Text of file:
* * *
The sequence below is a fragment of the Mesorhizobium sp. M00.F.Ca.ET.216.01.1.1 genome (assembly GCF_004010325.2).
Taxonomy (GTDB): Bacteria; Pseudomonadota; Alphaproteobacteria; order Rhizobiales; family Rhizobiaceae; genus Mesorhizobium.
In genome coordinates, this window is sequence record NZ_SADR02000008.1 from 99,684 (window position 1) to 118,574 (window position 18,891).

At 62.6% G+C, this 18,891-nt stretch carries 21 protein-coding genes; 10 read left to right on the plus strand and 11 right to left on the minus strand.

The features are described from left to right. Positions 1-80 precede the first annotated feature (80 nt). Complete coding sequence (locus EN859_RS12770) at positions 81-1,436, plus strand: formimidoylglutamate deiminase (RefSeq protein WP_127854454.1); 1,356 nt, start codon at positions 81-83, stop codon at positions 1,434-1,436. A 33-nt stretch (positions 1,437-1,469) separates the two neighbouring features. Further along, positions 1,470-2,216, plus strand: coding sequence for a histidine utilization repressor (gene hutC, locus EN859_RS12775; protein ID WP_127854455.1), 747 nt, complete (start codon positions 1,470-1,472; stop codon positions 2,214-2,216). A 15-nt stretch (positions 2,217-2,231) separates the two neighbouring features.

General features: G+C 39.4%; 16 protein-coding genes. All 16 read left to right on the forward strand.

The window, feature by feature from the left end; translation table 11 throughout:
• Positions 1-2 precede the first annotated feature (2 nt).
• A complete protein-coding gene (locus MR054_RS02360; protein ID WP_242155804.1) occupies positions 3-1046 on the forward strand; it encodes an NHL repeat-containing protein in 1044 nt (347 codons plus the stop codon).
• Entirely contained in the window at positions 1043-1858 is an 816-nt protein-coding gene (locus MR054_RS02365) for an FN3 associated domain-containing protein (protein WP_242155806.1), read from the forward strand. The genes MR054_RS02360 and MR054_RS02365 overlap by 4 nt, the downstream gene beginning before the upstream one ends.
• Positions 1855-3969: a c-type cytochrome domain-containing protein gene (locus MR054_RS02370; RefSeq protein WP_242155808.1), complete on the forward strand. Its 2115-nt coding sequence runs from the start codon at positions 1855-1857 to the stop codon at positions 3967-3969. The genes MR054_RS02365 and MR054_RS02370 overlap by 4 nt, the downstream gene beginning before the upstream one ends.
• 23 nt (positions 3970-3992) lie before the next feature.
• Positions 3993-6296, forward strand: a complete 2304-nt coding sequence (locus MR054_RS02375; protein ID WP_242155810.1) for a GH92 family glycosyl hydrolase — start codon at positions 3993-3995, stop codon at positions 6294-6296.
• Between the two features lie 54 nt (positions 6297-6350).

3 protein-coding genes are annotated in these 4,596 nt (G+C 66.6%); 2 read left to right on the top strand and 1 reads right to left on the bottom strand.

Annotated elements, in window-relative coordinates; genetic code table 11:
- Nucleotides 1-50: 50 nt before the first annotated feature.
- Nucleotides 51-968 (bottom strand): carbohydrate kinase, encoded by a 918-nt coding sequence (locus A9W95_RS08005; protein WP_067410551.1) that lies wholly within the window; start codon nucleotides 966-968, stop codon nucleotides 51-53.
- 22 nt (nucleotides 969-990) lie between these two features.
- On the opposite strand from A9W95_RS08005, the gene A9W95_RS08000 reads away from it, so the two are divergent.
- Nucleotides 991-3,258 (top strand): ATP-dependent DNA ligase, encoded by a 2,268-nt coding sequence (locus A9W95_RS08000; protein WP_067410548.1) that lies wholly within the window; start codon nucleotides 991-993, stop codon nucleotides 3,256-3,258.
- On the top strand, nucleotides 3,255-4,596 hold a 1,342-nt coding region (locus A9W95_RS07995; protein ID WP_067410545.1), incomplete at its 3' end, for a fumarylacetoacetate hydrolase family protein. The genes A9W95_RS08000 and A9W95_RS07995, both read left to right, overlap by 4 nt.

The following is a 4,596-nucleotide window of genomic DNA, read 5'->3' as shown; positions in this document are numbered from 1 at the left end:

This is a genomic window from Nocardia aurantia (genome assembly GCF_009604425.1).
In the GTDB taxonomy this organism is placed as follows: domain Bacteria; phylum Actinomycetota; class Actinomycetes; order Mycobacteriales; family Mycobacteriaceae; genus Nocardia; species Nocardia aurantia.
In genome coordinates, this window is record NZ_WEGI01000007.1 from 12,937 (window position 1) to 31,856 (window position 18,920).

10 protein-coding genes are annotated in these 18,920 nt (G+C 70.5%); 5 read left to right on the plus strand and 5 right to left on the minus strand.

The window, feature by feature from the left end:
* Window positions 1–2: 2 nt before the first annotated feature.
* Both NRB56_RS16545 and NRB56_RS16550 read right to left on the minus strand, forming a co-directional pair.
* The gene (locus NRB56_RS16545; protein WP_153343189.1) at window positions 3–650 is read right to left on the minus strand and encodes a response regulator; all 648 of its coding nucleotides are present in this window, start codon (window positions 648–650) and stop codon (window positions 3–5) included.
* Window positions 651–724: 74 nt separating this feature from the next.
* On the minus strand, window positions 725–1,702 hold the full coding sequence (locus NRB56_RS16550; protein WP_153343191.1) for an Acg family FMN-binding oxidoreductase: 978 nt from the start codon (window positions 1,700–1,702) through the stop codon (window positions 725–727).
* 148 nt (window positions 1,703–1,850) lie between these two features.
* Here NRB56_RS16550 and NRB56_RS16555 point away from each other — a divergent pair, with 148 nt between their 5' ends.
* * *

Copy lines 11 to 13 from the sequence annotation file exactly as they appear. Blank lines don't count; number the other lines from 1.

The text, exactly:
• Positions 1855-3969: a c-type cytochrome domain-containing protein gene (locus MR054_RS02370; RefSeq protein WP_242155808.1), complete on the forward strand. Its 2115-nt coding sequence runs from the start codon at positions 1855-1857 to the stop codon at positions 3967-3969. The genes MR054_RS02365 and MR054_RS02370 overlap by 4 nt, the downstream gene beginning before the upstream one ends.
• 23 nt (positions 3970-3992) lie before the next feature.
• Positions 3993-6296, forward strand: a complete 2304-nt coding sequence (locus MR054_RS02375; protein ID WP_242155810.1) for a GH92 family glycosyl hydrolase — start codon at positions 3993-3995, stop codon at positions 6294-6296.